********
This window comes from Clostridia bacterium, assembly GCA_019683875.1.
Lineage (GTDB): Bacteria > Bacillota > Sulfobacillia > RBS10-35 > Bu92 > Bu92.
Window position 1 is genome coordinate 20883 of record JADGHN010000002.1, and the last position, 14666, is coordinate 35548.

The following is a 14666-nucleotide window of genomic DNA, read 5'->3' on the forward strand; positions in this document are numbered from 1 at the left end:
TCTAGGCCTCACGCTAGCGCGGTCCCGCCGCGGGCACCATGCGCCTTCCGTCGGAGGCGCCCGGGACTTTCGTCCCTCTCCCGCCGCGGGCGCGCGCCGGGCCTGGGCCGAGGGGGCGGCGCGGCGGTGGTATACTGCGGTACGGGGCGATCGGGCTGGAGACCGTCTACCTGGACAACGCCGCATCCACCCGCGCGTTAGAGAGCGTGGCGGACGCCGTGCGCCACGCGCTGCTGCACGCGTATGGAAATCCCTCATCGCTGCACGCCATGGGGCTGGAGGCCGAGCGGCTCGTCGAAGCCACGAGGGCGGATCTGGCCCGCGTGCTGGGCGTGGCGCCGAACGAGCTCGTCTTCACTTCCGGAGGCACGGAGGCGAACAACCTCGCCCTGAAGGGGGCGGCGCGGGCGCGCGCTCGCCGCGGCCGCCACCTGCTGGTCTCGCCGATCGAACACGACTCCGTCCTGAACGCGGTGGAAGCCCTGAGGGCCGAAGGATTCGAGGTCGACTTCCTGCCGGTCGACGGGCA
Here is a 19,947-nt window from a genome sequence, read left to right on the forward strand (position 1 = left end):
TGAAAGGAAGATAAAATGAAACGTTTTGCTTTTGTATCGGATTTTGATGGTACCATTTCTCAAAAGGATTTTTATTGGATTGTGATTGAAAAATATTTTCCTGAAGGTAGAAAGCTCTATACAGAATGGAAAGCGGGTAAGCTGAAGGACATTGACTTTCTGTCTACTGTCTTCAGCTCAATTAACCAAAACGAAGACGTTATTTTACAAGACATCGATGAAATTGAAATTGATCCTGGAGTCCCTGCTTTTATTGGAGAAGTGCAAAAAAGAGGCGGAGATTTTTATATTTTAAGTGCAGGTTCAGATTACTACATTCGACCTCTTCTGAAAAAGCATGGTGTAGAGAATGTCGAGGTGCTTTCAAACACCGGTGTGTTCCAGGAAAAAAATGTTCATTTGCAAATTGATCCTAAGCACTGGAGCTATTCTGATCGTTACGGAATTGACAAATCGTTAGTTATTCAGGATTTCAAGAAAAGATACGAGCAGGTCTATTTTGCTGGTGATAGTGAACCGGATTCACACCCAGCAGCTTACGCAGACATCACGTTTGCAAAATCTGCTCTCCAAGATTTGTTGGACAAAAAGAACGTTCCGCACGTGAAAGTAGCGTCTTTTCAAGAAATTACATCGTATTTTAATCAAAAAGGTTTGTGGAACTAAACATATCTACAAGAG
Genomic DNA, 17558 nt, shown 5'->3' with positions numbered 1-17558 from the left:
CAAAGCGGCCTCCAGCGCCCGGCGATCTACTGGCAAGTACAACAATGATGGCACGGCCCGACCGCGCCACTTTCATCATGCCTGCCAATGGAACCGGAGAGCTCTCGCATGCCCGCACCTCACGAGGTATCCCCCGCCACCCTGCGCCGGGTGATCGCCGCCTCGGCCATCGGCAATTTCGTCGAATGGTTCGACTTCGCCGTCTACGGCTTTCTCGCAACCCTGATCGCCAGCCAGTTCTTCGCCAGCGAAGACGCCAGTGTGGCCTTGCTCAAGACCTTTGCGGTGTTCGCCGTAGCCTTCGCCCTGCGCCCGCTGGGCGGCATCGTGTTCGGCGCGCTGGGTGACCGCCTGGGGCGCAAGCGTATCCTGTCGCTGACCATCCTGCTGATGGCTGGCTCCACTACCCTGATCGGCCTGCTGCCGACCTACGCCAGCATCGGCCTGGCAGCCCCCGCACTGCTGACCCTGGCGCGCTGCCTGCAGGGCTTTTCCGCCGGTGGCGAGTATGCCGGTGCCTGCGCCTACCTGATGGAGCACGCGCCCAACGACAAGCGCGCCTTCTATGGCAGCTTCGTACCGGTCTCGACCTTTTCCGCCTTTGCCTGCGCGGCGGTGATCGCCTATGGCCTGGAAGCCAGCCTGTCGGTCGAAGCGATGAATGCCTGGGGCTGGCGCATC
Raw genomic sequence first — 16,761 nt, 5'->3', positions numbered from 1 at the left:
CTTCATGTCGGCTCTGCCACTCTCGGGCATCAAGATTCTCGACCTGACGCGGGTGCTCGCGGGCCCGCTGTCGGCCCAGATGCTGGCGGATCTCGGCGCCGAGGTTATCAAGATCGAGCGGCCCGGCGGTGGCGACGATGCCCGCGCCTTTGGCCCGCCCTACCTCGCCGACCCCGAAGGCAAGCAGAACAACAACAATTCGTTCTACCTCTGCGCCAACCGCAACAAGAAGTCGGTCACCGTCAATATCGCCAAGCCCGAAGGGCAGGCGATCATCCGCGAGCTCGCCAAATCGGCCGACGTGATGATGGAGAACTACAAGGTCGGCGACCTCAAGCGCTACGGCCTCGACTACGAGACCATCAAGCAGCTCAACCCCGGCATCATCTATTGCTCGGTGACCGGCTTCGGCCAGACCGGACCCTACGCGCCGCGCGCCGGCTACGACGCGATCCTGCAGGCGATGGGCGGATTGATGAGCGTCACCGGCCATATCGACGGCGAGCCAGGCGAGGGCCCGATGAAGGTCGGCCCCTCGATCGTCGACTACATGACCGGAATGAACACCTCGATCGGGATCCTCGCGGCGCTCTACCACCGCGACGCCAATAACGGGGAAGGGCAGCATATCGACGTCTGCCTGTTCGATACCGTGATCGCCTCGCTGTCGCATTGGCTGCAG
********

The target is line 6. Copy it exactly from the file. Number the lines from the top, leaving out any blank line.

Here is a 19,947-nt window from a genome sequence, read left to right on the forward strand (position 1 = left end):